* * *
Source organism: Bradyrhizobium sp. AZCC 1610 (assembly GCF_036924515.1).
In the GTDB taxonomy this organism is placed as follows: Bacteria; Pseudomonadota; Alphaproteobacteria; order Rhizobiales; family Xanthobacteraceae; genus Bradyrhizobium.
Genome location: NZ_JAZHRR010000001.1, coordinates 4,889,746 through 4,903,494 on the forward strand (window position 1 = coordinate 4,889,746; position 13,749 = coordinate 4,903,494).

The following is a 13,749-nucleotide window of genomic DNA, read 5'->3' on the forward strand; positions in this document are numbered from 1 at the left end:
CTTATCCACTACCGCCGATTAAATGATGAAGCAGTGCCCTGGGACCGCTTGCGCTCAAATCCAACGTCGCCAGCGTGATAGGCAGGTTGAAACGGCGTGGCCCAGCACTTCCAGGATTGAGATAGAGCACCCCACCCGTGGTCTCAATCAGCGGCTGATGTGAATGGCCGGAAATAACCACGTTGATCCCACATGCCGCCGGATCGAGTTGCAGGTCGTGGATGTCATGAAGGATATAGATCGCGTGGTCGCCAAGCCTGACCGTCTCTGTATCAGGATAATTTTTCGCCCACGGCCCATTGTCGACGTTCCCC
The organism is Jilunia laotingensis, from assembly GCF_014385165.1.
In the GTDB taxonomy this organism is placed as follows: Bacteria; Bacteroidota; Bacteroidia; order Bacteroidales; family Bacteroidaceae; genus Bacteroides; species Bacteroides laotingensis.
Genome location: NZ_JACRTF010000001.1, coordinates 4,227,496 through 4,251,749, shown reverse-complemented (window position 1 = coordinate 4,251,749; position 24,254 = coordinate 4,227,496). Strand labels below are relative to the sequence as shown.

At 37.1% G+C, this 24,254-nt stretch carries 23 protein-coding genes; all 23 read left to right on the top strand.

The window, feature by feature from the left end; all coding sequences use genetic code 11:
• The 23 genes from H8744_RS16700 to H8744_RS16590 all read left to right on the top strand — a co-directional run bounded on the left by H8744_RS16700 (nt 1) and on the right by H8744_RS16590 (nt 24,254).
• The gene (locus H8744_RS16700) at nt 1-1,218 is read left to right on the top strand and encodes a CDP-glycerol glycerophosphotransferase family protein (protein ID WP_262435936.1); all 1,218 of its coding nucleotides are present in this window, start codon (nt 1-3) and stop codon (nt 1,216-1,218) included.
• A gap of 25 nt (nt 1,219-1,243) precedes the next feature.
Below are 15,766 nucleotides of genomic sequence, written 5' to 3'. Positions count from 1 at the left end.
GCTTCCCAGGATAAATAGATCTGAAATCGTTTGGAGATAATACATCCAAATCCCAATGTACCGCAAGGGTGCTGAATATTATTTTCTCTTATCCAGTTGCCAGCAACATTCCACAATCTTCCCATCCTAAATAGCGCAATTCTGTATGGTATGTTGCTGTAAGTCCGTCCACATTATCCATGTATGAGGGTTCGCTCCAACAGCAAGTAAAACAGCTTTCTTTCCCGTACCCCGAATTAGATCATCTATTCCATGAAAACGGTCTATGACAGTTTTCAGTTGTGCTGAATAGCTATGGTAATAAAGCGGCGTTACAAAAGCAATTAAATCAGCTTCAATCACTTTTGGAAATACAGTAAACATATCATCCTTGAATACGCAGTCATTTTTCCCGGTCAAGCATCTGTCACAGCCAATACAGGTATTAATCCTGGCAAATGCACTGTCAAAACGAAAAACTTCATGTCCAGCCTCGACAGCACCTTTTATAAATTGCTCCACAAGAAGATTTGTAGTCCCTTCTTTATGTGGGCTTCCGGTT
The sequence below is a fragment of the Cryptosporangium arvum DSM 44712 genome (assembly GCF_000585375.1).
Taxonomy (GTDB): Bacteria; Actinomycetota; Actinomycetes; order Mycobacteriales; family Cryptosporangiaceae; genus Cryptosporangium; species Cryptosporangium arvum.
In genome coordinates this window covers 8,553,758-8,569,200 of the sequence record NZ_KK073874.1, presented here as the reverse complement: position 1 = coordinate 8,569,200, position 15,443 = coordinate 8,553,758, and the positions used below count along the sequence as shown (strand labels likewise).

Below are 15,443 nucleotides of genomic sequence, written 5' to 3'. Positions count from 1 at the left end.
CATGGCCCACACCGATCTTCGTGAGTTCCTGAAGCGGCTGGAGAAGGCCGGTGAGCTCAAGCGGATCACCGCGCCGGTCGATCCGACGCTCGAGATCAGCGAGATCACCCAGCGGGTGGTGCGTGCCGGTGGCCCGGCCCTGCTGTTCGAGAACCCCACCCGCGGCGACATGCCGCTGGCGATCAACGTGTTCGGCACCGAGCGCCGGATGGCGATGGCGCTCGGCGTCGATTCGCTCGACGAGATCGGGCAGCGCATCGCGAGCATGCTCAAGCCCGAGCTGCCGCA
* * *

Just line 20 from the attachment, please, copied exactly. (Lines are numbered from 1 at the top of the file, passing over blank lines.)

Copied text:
CATGGCCCACACCGATCTTCGTGAGTTCCTGAAGCGGCTGGAGAAGGCCGGTGAGCTCAAGCGGATCACCGCGCCGGTCGATCCGACGCTCGAGATCAGCGAGATCACCCAGCGGGTGGTGCGTGCCGGTGGCCCGGCCCTGCTGTTCGAGAACCCCACCCGCGGCGACATGCCGCTGGCGATCAACGTGTTCGGCACCGAGCGCCGGATGGCGATGGCGCTCGGCGTCGATTCGCTCGACGAGATCGGGCAGCGCATCGCGAGCATGCTCAAGCCCGAGCTGCCGCA